Partially Premixed Compression Ignition of Fischer Tropsch Synthetic Paraffinic Kerosene (S8) With PFI of N-ButanolASME 2017 Internal Combustion Engine Division Fall Technical Conference
Valentin Soloiu, Remi Gaubert, Jose Moncada, Spencer Harp, Kyle Flowers, Marcel Ilie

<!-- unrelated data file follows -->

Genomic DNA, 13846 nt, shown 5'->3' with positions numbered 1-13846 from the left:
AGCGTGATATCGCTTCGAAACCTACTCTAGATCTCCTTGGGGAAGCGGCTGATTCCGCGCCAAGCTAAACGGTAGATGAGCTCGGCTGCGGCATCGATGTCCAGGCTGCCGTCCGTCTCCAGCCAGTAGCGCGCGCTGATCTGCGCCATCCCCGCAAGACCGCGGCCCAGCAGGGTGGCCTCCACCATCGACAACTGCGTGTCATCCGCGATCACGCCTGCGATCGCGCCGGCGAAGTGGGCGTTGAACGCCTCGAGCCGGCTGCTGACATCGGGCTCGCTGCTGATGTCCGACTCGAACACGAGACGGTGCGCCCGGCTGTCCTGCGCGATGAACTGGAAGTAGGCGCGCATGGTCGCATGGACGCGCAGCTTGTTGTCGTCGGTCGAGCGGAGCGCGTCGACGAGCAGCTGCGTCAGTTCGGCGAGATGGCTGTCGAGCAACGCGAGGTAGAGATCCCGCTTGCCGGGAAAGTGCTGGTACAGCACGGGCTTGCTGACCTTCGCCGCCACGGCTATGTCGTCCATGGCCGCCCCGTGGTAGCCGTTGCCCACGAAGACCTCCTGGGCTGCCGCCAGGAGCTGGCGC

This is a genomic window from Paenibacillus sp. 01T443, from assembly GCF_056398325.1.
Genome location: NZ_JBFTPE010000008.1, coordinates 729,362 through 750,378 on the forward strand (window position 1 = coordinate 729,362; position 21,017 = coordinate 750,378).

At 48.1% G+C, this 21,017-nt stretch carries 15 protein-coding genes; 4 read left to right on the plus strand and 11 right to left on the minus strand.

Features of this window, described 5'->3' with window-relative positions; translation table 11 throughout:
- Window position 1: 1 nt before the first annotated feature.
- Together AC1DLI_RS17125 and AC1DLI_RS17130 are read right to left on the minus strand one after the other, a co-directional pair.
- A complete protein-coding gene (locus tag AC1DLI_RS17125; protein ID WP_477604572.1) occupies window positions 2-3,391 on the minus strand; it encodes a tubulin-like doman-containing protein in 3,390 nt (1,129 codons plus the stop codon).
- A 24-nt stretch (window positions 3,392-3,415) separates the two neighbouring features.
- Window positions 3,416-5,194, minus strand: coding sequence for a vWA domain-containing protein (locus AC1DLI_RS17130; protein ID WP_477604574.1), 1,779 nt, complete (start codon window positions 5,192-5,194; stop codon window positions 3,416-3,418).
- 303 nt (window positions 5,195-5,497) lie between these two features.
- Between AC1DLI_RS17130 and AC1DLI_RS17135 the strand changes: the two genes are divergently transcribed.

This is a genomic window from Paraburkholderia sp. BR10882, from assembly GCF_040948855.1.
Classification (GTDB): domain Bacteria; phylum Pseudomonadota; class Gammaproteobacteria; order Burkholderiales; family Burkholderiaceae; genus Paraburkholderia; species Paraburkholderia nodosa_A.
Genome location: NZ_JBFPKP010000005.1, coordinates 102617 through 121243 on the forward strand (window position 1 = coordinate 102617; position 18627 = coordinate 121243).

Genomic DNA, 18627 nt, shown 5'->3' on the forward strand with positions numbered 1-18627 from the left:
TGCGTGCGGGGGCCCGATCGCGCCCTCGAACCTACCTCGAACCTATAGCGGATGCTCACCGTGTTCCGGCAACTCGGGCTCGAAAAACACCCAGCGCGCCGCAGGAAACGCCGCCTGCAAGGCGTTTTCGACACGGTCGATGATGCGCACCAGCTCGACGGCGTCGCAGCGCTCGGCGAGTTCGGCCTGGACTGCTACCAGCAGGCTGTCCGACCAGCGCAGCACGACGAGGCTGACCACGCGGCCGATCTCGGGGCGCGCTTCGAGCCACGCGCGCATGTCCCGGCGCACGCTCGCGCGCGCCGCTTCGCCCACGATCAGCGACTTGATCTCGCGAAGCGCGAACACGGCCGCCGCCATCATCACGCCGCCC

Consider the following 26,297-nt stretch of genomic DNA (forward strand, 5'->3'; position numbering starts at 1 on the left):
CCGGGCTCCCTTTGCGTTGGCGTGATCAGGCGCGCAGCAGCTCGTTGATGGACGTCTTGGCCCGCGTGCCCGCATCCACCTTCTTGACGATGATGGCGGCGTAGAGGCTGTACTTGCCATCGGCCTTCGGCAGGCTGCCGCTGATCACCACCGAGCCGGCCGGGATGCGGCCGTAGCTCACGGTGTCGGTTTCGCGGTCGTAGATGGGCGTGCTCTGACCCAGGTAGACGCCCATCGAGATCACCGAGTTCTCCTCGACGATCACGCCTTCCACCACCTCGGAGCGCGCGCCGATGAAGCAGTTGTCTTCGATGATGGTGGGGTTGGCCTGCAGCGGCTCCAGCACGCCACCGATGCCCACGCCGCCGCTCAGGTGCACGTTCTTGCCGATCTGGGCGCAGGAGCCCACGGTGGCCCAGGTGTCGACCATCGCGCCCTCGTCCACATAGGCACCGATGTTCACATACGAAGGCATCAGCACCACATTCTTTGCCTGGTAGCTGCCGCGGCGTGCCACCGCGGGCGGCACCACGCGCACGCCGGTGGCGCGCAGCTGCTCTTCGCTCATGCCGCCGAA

2017 The combustion in an experimental medium duty direct injected engine was investigated in a dual mode process known as partially premixed compression ignition (PPCI). Both a common rail fuel injection system and port fuel injection (PFI) system have been custom designed and developed for the experimental single cylinder engine in order to research the combustion and emissions characteristics of Fischer Tropsch synthetic paraffinic kerosene (S8) with PFI of n-butanol in a low temperature combustion mode (LTC). Baseline results in single fuel (ULSD) combustion were compared to dual fuel strategies coupling both the low and high reactivity fuels. The low reactivity fuel, n-butanol, was port fuel injected in the intake manifold at a constant 30% fuel mass and direct injection of a high reactivity fuel initiated the combustion. The high reactivity fuels are ULSD and a gas to liquid fuel (GTL/S8). Research has been conducted at a constant speed of 1500 RPM at swept experimental engine loads from 3.8 bar to 5.8 bar indicated mean effective pressure (IMEP). Boost pressure and exhaust gas recirculation (EGR) were added at constant levels of 3 psi and 30% respectively. Dual fuel combustion with GTL advanced ignition timing due to the high auto ignition quality and volatility of the fuel. Low temperature heat release (LTHR) was also experienced for each dual-fuel injection strategy prior to the injection of the high reactivity fuel. Peak in-cylinder gas temperatures were similar for each fueling strategy, maintaining peak temperatures below 1400°C. Combustion duration increased slightly in ULSD-PPCI compared to single fuel combustion due to the low reactivity of n-butanol and was further extended with GTL-PPCI from early ignition timing and less premixing. The effect of the combustion duration and ignition delay increased soot levels for dual fuel GTL compared to dual fuel ULSD at 5.8 bar IMEP where the combustion duration is the longest. NOx levels were lowest for GTL-PPCI at each load, with up to a 70% reduction compared to ULSD-PPCI. Combustion efficiencies were also reduced for dual fuel combustion, however the atomization quality of GTL compared to ULSD increased combustion efficiency to reach that of single fuel combustion at 5.8 bar IMEP.